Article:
In period literature, 'side whiskers' usually refers to this style, in which the whiskers hang well below the jaw line. As with beards, sideburns went quickly out of fashion in the early twentieth century. In World War I, in order to secure a seal on a gas mask, men had to be clean-shaven (this did not affect mustaches)."

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National Woman's Party
Staff

"In 1917, after failed campaigns to hold the party in power responsible for woman suffrage and therefore push President Wilson and the Democrats out of office, the National Woman's Party (NWP) turned to a new tactic and began picketing the White House. Pickets were held daily and even included a picket on Sunday for working women who could not take off work to picket for fear of being fired. Though faded, this banner is particularly special to us because of its significance as a physical item showcasing the tactics of the NWP in their fight for suffrage and because it speaks to the collaborative reach as the NWP worked with other interest groups for woman suffrage. It's also timely as we celebrate Labor Day this month.

This banner was one of many carried on the picket line by the NWP. We have many more banners in the collection, but we are also missing a large portion, as banners were ripped apart by angry onlookers, or perhaps taken home by pickets and today mostly likely remain in private hands. Learn more about our #CircleofSuffrage initiative here http://nationalwomansparty.org/join-the-circle-of-suffrage/ and contact the National Woman's Party to contribute your story."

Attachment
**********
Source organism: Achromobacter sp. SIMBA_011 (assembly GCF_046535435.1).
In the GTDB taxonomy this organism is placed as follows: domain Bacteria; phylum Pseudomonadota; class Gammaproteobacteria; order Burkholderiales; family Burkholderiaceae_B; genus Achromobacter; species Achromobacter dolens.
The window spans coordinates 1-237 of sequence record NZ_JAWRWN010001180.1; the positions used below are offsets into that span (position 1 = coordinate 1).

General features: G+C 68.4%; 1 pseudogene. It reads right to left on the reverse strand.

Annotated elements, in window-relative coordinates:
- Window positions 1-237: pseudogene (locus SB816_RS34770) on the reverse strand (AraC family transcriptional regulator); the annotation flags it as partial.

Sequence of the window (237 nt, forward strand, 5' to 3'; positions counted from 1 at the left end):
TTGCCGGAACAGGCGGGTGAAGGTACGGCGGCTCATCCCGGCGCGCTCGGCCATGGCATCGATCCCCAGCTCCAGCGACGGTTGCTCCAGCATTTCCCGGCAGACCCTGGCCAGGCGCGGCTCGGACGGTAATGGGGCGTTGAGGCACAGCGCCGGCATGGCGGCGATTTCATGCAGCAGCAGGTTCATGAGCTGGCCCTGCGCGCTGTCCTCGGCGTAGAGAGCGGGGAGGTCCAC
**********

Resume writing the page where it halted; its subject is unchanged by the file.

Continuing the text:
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Dekalb County History Museum
Staff

"A little girl's shoe was found within the walls of a home in Sycamore, IL when it was undergoing reconstruction. The black shoe is made of soft, very worn leather and has 6 buttons and most likely dates from the early 1900's. We have established only the where factor of our shoe mystery but we are not able to determine the "when and why" factor. A common reason for hiding shoes in walls during construction seems to be a belief held worldwide of good luck or warding off the devil. Perhaps the parents of the child believed that hiding the shoe in a wall would bring them good luck. Although our mystery most likely will not be resolved, our museum staff and volunteers like to believe the little girl's hidden shoe did bring good fortune to her and her family in their new home."